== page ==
[VIEWPOINT]Emotions muddy clear debates

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[VIEWPOINT]Emotions muddy clear debates

When we had a minor collision with another car, we solved the problem easily by contacting our respective insurance companies after drawing tire marks at the scene of accident.
Even a procedure that simple, however, does not go smoothly if one side gets excited. The dispute usually escalates into a fight, and words are exchanged, such as, “Why are you speaking rudely to me?” or “Why are you swearing at me?”
In our society nowadays, similar situations unfold over things that are important to our national agenda. The conclusion of the Korea-U.S. free trade agreement is a typical example. The free trade agreement is only a tool to promote trade.
Let’s consider the hammer as an example. It can be a useful tool for construction, but can also be used as a weapon for murder. Therefore, the debate in our society on the Korea-U.S. free trade agreement should be about how to use the tool.
However, the reality is a far cry from that. Those who oppose the free trade agreement claim that the Korean economy will be ruined when the agreement is concluded. Some tens of thousands of them staged protest rallies and made a public hearing on the free trade agreement impossible to hold. There even came an inflammatory warning that “households that earn a yearly income of less than 60 million won ($62,000) should seriously consider emigrating overseas.”
Trade Minister Kim Hyun-jong, who is in charge of negotiations with the United States, is abused as if he were a traitor, at the same level as Lee Wan-yong, who sold the Joseon Kingdom to Imperial Japan.
Then the supporters of the trade deal also started to react to their opponents emotionally. The supporters behaved calmly at the beginning, but got enraged when they heard the anti-American sentiment of the opponents and their irresponsible attitudes.
Right now, neither side wants to discuss issues related to the free trade agreement calmly or persuade the other side in a peaceful manner. An optical illusion of considering the trade agreement, which is nothing but a tool for trade promotion, as either absolute good or absolute evil is taking place in our society.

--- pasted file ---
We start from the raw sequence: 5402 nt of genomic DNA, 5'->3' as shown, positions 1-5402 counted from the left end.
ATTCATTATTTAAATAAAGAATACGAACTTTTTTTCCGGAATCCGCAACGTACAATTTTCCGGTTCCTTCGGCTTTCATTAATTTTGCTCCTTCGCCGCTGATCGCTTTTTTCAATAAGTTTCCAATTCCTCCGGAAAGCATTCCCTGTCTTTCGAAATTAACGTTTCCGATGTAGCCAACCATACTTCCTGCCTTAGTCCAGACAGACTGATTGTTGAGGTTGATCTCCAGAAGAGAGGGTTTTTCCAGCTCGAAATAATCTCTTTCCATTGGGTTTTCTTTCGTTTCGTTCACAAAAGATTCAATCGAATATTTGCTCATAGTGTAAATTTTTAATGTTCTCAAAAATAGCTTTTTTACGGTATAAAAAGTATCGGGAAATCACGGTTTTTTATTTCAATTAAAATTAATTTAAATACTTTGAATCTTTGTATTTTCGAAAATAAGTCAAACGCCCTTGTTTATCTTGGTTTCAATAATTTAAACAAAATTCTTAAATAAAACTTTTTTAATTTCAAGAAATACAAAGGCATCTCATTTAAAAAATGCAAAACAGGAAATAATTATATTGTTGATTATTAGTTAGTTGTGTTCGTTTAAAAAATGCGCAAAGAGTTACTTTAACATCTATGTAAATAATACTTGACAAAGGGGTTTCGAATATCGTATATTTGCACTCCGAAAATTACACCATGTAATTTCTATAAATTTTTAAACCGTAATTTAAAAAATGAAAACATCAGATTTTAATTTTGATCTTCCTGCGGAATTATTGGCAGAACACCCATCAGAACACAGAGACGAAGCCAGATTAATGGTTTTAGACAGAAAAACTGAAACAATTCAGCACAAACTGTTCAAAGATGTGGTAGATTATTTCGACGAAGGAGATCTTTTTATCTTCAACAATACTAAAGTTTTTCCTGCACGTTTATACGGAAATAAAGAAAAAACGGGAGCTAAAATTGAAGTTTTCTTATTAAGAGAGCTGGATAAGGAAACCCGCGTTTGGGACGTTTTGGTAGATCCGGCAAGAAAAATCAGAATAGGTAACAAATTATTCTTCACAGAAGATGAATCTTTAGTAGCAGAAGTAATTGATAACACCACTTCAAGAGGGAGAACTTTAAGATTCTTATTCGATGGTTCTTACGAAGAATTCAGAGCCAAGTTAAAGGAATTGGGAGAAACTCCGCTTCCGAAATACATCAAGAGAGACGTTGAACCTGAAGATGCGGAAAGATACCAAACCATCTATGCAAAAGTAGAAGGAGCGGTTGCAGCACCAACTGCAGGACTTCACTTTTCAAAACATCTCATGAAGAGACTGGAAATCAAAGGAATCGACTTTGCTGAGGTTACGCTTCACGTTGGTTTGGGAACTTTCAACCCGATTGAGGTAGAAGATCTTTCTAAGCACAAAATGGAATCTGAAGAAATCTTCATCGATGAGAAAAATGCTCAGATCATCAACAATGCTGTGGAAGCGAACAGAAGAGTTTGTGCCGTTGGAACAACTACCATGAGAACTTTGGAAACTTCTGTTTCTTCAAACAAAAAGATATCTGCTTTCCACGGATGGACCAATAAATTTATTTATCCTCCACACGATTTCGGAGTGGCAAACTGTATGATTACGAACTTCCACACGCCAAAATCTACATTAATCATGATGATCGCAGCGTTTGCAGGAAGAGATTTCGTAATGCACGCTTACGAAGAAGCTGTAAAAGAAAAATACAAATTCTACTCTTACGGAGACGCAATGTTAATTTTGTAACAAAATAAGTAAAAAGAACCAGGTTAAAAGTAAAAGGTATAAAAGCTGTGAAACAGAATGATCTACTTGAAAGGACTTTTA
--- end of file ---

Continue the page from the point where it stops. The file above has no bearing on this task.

South Korea has managed to live on the economic development model of former President Park Chung Hee for the past 40 years, but it has reached its limit. We now desperately need a new economic model.
The Korea-U.S. free trade agreement provides us with a vital opportunity to unfold a grand debate on the Republic of Korea: With what strategy can we survive in the coming decades? We should not waste this opportunity by engaging in struggles of emotion, ideology and politics.
The debate on the transfer of wartime control of South Korean troops from Washington is the same. The very moment South Korea agreed with the United States on the need for the U.S. forces in Korea to be equipped with “strategic flexibility,” wartime control was destined to be returned to South Korea.
For the U.S. forces in Korea to move to conflict areas with flexibility, it’s a problem for U.S. troops to be bound by wartime control and unable to leave the peninsula. Therefore, wartime control was an issue that had only the question of the timing of the transfer left. It only created a division of national opinion after President Roh Moo-hyun attached the meaning of “self-reliance” to it. He has tried to make it seem as if it is the present government that is belatedly transferring wartime control from Washington because it realizes the need to restore sovereignty and wants to repent for mistakes made by the previous administrations.
In South Korea’s position, the transfer should be postponed until Korea has the confidence that it is free from North Korea’s nuclear program and other security threats. But if one opposes the transfer of wartime control, saying “wartime control must not be returned,” he will be caught in President Roh’s trap. When we criticize the plan, we must focus on the inappropriateness of the timing, saying “the transfer of wartime control now will create a crisis in our security.”
President Roh has two goals: the Korea-U.S. free trade agreement and the transfer of the wartime control of South Korean troops from Washington. However, his proposal for a free trade agreement with the United States is opposed by the liberal faction in the ruling camp, while the conservatives resist the transfer of the wartime control with all their might.
The goals look to be too large for a president who has only one year and six months left before retirement. But we cannot evade national projects on which the future of the nation depends.
We have no other choice but to exert all our efforts in pushing things that should be done and opposing projects that should not be done. In the course of this, however, we should keep in mind that we should not be swept to an emotional fight forgetting the essence of the problem.

* The writer is an editorial writer of the JoongAng Ilbo.


by Kim Du-woo
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